I’ve got a category here at erikorama called “Norwegian stuff.” My family is/was Norwegian. My two older brothers were born in Norway, and my parents emigrated to this country in the early 1950s. Then I was born. And while Erik Hansen is the most Norwegian of names, at least in America it didn’t seem that weird. My dad’s name was Torleif. That was a tongue twister for many of the folks we grew up with in Northern New York. (Not upstate! Northern! Think Southern Canada.) While I am an American, and glad to be, I am still attached to my Norwegian heritage. I also think there are some interesting things going on in Norway. They did get involved in the Middle East peace talks. They do require that boards of directors of companies have at least 40 percent women. And they seem to be weathering the current economic crisis quite well. See this article from the NY Times.

Of course it’s a tiny country. And they’ve got a massive amount of income from oil wells in the North Sea. Still, they seem much more thoughtful about a long-distant future than many other countries. We’ll see…or our offspring will see.

Vikings acquitted

So there’s this recent revelation that the second woman buried with the famous Oseberg Viking ship was not in fact murdered and sent to the hereafter (Valhalla!) with her queen. This all seems a little sketchy to me. Revisionist history. So how did she die and why was she buried with the older woman–thought to be a queen–who may have died from cancer.

This is bad news for the Viking brand, right? These guys were known for murdering, raping, and pillaging. And this recent discovery seems to be trying to make then out to be sensitive guys. Forget it! They were Vikings!

Norway prepares for the apocalypse, at least food-wise

1963107norwegian_flagoslo_4I read about this seed vault and all I can think is that it will be the subject of an upcoming James Bond film, in which the evil powers will either try to steal all the seeds or contaminate them with some left-over plutonium from one of their other nefarious projects.

But you read the article and realize how much biodiversity we’ve lost and it is frightening to consider.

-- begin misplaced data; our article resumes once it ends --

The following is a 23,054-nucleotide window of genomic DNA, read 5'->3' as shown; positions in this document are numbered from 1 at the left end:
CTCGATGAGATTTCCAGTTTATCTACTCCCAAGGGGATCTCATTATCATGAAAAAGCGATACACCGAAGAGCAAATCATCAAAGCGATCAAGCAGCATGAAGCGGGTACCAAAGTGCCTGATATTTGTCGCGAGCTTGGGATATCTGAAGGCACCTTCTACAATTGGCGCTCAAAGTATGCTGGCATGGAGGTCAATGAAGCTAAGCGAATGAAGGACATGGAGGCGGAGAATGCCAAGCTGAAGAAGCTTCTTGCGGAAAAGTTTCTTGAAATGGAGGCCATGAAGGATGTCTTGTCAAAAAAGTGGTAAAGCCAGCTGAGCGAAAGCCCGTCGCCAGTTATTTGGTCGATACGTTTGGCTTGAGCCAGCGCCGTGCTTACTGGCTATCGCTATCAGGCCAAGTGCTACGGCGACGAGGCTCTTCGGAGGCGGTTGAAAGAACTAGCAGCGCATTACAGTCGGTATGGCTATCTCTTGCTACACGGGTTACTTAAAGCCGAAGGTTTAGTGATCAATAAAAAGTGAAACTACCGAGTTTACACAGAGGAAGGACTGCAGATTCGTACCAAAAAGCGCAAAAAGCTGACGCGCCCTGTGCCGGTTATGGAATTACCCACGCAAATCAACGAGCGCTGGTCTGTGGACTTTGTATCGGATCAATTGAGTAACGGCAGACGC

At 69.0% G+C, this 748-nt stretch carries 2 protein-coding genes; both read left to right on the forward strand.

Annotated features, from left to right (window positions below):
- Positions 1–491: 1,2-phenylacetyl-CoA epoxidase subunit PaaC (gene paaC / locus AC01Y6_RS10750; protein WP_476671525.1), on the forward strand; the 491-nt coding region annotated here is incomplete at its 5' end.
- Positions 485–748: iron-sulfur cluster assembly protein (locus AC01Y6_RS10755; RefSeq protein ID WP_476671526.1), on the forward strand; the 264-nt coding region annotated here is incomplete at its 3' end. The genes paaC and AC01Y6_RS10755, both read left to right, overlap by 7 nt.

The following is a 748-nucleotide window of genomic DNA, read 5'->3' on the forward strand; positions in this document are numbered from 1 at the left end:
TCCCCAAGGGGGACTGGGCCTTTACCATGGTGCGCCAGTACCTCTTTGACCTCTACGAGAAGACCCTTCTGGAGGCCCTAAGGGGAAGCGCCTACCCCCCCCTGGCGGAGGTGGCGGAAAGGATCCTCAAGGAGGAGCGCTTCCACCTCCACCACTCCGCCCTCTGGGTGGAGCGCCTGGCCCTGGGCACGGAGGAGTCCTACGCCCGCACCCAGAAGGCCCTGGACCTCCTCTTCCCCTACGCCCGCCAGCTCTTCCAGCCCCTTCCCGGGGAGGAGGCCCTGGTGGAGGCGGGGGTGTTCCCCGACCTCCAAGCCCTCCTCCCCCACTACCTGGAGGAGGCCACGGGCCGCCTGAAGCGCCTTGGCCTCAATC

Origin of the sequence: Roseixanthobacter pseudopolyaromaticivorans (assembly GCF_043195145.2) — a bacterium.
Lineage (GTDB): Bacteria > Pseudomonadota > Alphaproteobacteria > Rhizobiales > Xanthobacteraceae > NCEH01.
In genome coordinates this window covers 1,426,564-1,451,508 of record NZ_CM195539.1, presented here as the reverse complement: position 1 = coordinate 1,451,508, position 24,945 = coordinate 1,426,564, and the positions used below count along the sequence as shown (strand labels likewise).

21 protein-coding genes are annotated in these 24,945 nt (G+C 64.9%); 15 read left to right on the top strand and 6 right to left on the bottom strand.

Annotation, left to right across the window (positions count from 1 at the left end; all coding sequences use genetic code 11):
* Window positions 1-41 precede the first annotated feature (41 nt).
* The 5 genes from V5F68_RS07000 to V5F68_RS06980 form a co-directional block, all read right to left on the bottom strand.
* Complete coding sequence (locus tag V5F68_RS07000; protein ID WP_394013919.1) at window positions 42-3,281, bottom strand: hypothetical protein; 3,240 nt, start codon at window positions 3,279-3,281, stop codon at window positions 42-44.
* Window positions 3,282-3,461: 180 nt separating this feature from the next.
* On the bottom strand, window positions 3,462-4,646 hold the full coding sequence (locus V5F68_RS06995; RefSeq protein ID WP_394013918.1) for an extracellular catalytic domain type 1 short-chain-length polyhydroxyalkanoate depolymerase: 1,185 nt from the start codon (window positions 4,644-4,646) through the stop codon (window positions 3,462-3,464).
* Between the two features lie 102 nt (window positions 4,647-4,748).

On another front, one of the driving forces behind the project died recently. You’ve got to love that first name, Bent. Bent! You just want to say that out loud: “Bent!”

And what if you need someone to ask Bent to come into your office? “Get Bent,” you say. Which then leads into this whole (rather unsavory) discussion about the phrase.

Norway goes carbon neutral?

So originally Norway had pledged to go ‘carbon neutral’ by 2050 and then later changed that deadline to 2030 (only 22 years away!), but it seems that a lot of this ‘neutrality’ is based on growing trees in Africa or other 3rd-world places, according to this article in the New York Times. Problem is they haven’t figured out how to decrease their own carbon emissions. And my guess is that innovations related to energy will not occur in Norway. It’s not a nation of entrepreneurs. But it is a rich nation from all the oil out there under the North Sea. So they’ll have to buy that technology when it gets invented.

Norway says cars aren’t “green” or “clean”

Bente Oeverli, a senior official at the office of the state-run Consumer Ombudsman in Oslo, says that “cars cannot do anything good for the environment except less damage than others” in this article from Reuters.

So they’re asking carmakers not to use phrases such as “green,” “clean,” or “environmentally friendly” in advertisements for their cars in Norway.